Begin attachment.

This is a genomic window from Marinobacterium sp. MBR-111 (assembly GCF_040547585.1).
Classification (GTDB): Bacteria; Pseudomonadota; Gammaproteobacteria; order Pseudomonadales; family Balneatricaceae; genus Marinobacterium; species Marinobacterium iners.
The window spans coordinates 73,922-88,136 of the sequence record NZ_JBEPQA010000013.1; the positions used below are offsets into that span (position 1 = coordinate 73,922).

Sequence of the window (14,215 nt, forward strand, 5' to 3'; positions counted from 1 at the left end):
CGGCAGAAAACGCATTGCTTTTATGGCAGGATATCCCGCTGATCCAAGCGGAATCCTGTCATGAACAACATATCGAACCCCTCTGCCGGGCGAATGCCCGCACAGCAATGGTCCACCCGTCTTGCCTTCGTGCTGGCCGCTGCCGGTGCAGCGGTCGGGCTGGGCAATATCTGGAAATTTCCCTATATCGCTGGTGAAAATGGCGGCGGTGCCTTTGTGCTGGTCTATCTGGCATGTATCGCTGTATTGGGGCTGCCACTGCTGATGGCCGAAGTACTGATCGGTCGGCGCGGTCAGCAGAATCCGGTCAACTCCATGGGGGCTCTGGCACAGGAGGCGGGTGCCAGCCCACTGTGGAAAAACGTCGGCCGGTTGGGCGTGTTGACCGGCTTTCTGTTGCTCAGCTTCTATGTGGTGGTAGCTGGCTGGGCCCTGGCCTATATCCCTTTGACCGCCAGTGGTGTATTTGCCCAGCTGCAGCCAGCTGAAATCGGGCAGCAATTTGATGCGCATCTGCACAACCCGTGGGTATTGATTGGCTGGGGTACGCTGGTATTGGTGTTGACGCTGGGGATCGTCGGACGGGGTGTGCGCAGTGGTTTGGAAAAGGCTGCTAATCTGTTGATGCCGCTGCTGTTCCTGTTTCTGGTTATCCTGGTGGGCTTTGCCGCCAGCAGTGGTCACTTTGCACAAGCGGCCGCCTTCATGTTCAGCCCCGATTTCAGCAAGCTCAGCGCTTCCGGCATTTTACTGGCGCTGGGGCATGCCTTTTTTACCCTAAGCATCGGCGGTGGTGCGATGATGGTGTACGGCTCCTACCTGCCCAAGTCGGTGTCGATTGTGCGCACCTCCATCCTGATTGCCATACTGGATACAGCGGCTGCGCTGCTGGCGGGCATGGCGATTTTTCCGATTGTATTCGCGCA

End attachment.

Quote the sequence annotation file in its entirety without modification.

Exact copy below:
This is a genomic window from Marinobacterium sp. MBR-111 (assembly GCF_040547585.1).
Classification (GTDB): Bacteria; Pseudomonadota; Gammaproteobacteria; order Pseudomonadales; family Balneatricaceae; genus Marinobacterium; species Marinobacterium iners.
The window spans coordinates 73,922-88,136 of the sequence record NZ_JBEPQA010000013.1; the positions used below are offsets into that span (position 1 = coordinate 73,922).

Sequence of the window (14,215 nt, forward strand, 5' to 3'; positions counted from 1 at the left end):
CGGCAGAAAACGCATTGCTTTTATGGCAGGATATCCCGCTGATCCAAGCGGAATCCTGTCATGAACAACATATCGAACCCCTCTGCCGGGCGAATGCCCGCACAGCAATGGTCCACCCGTCTTGCCTTCGTGCTGGCCGCTGCCGGTGCAGCGGTCGGGCTGGGCAATATCTGGAAATTTCCCTATATCGCTGGTGAAAATGGCGGCGGTGCCTTTGTGCTGGTCTATCTGGCATGTATCGCTGTATTGGGGCTGCCACTGCTGATGGCCGAAGTACTGATCGGTCGGCGCGGTCAGCAGAATCCGGTCAACTCCATGGGGGCTCTGGCACAGGAGGCGGGTGCCAGCCCACTGTGGAAAAACGTCGGCCGGTTGGGCGTGTTGACCGGCTTTCTGTTGCTCAGCTTCTATGTGGTGGTAGCTGGCTGGGCCCTGGCCTATATCCCTTTGACCGCCAGTGGTGTATTTGCCCAGCTGCAGCCAGCTGAAATCGGGCAGCAATTTGATGCGCATCTGCACAACCCGTGGGTATTGATTGGCTGGGGTACGCTGGTATTGGTGTTGACGCTGGGGATCGTCGGACGGGGTGTGCGCAGTGGTTTGGAAAAGGCTGCTAATCTGTTGATGCCGCTGCTGTTCCTGTTTCTGGTTATCCTGGTGGGCTTTGCCGCCAGCAGTGGTCACTTTGCACAAGCGGCCGCCTTCATGTTCAGCCCCGATTTCAGCAAGCTCAGCGCTTCCGGCATTTTACTGGCGCTGGGGCATGCCTTTTTTACCCTAAGCATCGGCGGTGGTGCGATGATGGTGTACGGCTCCTACCTGCCCAAGTCGGTGTCGATTGTGCGCACCTCCATCCTGATTGCCATACTGGATACAGCGGCTGCGCTGCTGGCGGGCATGGCGATTTTTCCGATTGTATTCGCGCA